“Several Member States noted that facilities with Al-Qaida associations are mainly for training local fighters along with TTP operatives, with newly reported training base locations and safe houses in various Afghan provinces, including former camps in Jalalabad and in Kandahar Province, and in Kunar, Nuristan and Takhar Provinces,” the report said.

The report said that Tehreek-e-Taliban Pakistan (TTP) remains the largest terrorist group in Afghanistan, with an estimated strength of 6,000–6,500 fighters

It added that the group continues to operate on a significant scale in Afghanistan and to conduct terrorist operations into Pakistan from there, often utilizing Afghans.

The Islamic Emirate of Afghanistan (IEA), however, rejects the report.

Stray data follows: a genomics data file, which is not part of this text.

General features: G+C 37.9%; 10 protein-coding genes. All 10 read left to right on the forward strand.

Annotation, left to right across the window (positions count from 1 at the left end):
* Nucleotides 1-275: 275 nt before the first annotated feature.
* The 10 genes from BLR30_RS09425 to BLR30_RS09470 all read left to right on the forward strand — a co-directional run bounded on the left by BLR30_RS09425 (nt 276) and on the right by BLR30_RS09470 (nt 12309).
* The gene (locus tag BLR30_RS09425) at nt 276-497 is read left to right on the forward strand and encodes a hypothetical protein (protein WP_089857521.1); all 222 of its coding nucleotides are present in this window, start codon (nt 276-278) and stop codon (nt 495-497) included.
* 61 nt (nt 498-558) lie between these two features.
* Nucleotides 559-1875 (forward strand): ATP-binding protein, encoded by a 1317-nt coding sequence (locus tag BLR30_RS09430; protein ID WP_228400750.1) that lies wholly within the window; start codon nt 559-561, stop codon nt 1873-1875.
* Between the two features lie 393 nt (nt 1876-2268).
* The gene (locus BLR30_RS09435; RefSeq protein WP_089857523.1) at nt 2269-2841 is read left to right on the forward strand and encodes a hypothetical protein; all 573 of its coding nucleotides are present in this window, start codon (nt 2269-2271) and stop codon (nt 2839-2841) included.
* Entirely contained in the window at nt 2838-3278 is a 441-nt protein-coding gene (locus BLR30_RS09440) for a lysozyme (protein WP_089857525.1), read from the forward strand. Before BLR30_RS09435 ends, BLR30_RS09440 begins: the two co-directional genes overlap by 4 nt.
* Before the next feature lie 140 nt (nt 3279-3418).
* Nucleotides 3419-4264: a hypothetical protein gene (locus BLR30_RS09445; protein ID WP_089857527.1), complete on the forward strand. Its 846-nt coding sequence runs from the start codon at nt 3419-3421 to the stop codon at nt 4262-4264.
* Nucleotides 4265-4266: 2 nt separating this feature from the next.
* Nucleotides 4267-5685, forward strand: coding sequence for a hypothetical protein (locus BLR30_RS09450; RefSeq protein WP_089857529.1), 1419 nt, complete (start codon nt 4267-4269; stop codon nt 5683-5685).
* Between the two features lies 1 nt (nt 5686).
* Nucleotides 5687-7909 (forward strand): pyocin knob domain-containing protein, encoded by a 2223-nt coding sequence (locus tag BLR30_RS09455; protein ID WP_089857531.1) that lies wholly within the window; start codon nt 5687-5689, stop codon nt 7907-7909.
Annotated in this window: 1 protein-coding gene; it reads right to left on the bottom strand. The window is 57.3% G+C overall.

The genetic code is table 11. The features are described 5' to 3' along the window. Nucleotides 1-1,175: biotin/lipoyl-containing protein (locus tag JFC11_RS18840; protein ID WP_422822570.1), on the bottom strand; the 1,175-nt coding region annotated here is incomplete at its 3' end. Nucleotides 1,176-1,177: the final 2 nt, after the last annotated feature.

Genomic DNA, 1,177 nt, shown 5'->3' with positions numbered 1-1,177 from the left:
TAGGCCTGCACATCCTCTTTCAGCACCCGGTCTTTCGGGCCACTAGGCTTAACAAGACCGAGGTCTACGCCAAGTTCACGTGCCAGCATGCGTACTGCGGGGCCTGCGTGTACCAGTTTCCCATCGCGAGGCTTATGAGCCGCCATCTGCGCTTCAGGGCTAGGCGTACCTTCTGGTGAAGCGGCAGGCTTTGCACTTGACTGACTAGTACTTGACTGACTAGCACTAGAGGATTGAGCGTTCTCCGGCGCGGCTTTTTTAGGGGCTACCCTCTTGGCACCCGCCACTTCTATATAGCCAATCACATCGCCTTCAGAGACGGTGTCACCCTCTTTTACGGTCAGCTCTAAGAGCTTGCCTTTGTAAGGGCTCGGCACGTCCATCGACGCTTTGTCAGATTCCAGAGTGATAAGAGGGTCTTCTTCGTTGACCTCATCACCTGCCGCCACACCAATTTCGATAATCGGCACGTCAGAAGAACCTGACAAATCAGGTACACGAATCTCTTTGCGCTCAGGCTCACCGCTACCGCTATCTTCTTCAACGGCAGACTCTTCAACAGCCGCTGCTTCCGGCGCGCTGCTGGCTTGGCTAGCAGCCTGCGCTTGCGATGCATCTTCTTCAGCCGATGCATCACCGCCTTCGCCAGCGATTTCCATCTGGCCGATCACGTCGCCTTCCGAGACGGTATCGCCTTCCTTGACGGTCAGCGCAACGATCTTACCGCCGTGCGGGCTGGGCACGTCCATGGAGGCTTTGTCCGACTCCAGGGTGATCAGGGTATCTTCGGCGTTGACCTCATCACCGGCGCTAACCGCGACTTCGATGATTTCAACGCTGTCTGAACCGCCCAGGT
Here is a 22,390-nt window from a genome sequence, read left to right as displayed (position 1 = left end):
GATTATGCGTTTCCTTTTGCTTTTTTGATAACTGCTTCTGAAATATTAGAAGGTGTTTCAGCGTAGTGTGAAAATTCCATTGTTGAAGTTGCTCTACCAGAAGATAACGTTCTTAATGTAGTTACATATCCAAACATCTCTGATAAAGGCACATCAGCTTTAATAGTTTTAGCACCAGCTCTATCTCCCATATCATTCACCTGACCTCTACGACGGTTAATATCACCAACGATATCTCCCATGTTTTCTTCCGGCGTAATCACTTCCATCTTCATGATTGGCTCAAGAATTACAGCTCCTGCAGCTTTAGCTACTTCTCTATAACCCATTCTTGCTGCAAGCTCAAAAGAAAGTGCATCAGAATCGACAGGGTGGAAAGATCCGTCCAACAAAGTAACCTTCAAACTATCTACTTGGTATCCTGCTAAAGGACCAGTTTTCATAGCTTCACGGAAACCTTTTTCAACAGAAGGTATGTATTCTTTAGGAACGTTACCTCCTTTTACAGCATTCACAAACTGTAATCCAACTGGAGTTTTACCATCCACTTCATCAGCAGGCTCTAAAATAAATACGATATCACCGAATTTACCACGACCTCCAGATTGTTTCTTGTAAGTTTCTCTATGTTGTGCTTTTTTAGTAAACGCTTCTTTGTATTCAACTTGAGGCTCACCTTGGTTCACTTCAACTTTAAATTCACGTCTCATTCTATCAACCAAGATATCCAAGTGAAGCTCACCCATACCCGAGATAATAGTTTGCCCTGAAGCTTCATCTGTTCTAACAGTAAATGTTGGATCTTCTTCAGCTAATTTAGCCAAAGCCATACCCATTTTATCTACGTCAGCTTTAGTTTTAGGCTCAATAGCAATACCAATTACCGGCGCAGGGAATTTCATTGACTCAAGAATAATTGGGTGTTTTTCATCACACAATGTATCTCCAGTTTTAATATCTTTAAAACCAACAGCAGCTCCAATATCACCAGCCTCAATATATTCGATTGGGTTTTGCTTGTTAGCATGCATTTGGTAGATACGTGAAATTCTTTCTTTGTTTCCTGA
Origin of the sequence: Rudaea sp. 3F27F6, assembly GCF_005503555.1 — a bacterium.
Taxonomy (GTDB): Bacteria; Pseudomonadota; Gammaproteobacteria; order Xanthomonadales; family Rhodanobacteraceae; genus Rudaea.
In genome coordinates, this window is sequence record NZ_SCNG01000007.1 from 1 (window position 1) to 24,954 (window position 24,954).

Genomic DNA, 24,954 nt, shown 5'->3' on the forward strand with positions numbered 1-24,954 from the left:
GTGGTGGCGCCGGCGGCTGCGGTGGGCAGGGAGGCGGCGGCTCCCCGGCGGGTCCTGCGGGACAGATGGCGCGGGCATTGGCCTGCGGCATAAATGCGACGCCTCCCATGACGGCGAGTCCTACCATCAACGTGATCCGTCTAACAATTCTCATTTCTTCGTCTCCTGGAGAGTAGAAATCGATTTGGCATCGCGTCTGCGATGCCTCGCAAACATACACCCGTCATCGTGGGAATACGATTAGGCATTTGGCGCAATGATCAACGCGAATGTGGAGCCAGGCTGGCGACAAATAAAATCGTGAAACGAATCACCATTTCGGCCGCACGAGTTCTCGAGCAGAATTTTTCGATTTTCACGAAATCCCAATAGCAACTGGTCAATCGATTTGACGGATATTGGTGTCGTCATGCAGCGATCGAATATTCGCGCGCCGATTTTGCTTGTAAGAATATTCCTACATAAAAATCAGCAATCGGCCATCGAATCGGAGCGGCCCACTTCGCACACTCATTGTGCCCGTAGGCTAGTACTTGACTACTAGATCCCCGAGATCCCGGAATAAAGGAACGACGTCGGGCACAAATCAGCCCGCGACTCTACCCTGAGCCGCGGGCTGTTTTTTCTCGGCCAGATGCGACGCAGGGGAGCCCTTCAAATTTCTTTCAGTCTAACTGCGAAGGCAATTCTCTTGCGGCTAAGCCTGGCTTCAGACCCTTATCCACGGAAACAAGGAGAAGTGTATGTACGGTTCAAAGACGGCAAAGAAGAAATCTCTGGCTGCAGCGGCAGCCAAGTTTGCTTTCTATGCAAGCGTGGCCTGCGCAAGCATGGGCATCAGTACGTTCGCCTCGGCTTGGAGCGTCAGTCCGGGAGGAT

Hamdullah Fitrat, deputy spokesperson of IEA, emphasizes that no terrorist group is present in Afghanistan, and the Islamic Emirate will not allow anyone to use Afghanistan’s soil against other countries.

According to the UN report, member States credit IEA’s efforts to counter the threat from Daesh but question the IEA’s counter-terrorism capabilities and have concerns about continued Daesh recruitment and dispersal.

 

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More than 350,000 people sign petition asking IEA to respect human rights: Amnesty

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Amnesty International announced on Friday that 354,847 people worldwide have signed a petition asking the authorities of the Islamic Emirate of Afghanistan (IEA) to respect and guarantee protection of human rights.

“In a powerful show of global solidarity, 354,847 signatures have been collected calling on the Taliban de-facto authorities (IEA) to respect and protect human rights in Afghanistan,” Amnesty International South Asia said on X. “As the catastrophic human rights situation persists, we must continue our joint demand for accountability and justice in Afghanistan.”